Whilst on the surface, a one way downward differential pressure flow unit 170 is installed, sealed and locked into the test plug 70. On installation, the plunger 99 is depressed and this moves the circulation sleeve 80 into the full circulation mode. This can be achieved by using a long thread section 171 that allows the unit 170 to be screwed in using a connection 172 and a hand tool 177. The one way upward flow mechanism 81 in the lower part of the test plug 70 is now bypassed. This permits circulation down the drill pipe and up the annulus, yet any back pressure up the drill pipe will be contained by the one way downward flow mechanism 170.
The one way downward differential pressure unit 170 provides sufficient pressure differential to allow the release of the hydraulically activated anti-rotation coupling 63.
In a planned emergency disconnector of the BOP lower riser package 15, the adapted test assembly can be locked and sealed in the wellhead which closes off the bore and the annulus from upward pressure. All the sensors in the test assembly can monitor the parameters in the bore and the annulus, above and below the test plug. The pipe rams can be closed. After disconnecting the mandrel coupling 63 and closing the shear blind rams 33, the shear blind rams form the second barrier to the environment. The LRP 15 can now be released.
On return of the drilling vessel and reconnection of the LRP 15, the parameters in the wellhead and the BOP can be obtained prior to operating any function on the BOP stack, reconnecting the mandrel coupling 63, rotating to open valve 77, circulating the well and pulling back the pipe in the hole.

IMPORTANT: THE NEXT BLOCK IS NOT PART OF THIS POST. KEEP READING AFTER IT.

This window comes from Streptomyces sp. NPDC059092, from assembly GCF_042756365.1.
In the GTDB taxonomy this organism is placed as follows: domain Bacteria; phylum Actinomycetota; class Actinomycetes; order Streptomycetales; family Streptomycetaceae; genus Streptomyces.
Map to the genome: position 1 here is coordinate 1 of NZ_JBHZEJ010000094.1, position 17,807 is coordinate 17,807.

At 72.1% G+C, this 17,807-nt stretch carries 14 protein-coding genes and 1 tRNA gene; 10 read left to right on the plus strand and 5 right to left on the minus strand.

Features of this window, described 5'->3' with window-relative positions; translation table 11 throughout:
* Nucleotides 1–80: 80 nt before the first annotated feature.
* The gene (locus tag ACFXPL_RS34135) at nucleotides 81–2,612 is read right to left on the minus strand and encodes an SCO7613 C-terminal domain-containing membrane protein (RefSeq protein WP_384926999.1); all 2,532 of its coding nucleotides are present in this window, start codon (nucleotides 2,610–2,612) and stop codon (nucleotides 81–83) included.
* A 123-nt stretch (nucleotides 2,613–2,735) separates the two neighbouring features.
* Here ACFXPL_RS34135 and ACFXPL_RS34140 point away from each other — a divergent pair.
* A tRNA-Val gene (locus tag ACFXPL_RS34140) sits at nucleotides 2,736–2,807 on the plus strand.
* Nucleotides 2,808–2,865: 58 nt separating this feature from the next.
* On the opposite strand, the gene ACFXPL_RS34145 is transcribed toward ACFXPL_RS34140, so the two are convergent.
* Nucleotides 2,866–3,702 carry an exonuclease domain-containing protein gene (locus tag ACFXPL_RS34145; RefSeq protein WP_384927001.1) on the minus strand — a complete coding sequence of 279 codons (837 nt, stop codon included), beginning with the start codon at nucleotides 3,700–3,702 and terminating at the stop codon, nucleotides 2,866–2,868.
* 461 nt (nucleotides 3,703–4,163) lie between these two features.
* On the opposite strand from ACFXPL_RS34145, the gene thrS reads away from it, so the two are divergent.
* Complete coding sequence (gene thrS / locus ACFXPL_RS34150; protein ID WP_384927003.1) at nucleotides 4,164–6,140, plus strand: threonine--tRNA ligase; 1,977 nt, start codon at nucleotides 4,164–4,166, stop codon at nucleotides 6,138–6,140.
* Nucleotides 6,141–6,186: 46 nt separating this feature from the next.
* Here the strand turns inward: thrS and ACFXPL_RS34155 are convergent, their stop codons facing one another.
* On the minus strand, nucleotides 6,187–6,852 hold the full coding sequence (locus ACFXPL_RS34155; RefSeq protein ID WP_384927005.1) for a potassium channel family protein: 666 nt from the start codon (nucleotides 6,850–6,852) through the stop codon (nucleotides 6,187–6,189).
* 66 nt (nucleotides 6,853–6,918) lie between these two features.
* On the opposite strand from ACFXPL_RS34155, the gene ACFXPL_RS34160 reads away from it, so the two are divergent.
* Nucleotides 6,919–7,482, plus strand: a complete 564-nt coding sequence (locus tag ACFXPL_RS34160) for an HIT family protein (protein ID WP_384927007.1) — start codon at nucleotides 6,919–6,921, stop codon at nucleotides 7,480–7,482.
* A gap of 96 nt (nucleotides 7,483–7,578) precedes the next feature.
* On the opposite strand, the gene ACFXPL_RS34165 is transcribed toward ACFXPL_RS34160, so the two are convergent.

In a hang off situation, there may be no requirement to pull the wear bushing. To prevent this occurring in operation or testing, the wear bushing locking dogs 89 can be made ineffective by locking them in prior to running the test assembly.
While preferred embodiments of this invention have been shown and described, modifications thereof can be made by one skilled in the art without departing from the spirit or teaching of this invention. The embodiments described herein are exemplary only and are not limiting. Many variations and modifications of the system and apparatus are possible and are within the scope of the invention. Accordingly, the scope of protection is not limited to the embodiments described herein, but is only limited by the claims which follow, the scope of which shall include all equivalents of the subject matter of the claims.
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|International Classification||E21B47/10, E21B33/06|
|Cooperative Classification||E21B33/063, E21B33/061, E21B47/1025|
|European Classification||E21B33/06B2S, E21B33/06B, E21B47/10R|
|Aug 20, 2002||AS||Assignment|
Owner name: COOPER CAMERON CORPORATION, TEXAS
Free format text: ASSIGNMENT OF ASSIGNORS INTEREST;ASSIGNORS:COUREN, PATRICE PAUL;HOPPER, HANS PAUL;REEL/FRAME:013206/0390;SIGNING DATES FROM 20020723 TO 20020725
|Nov 20, 2009||FPAY||Fee payment|
Year of fee payment: 4
|Nov 26, 2013||FPAY||Fee payment|
Year of fee payment: 8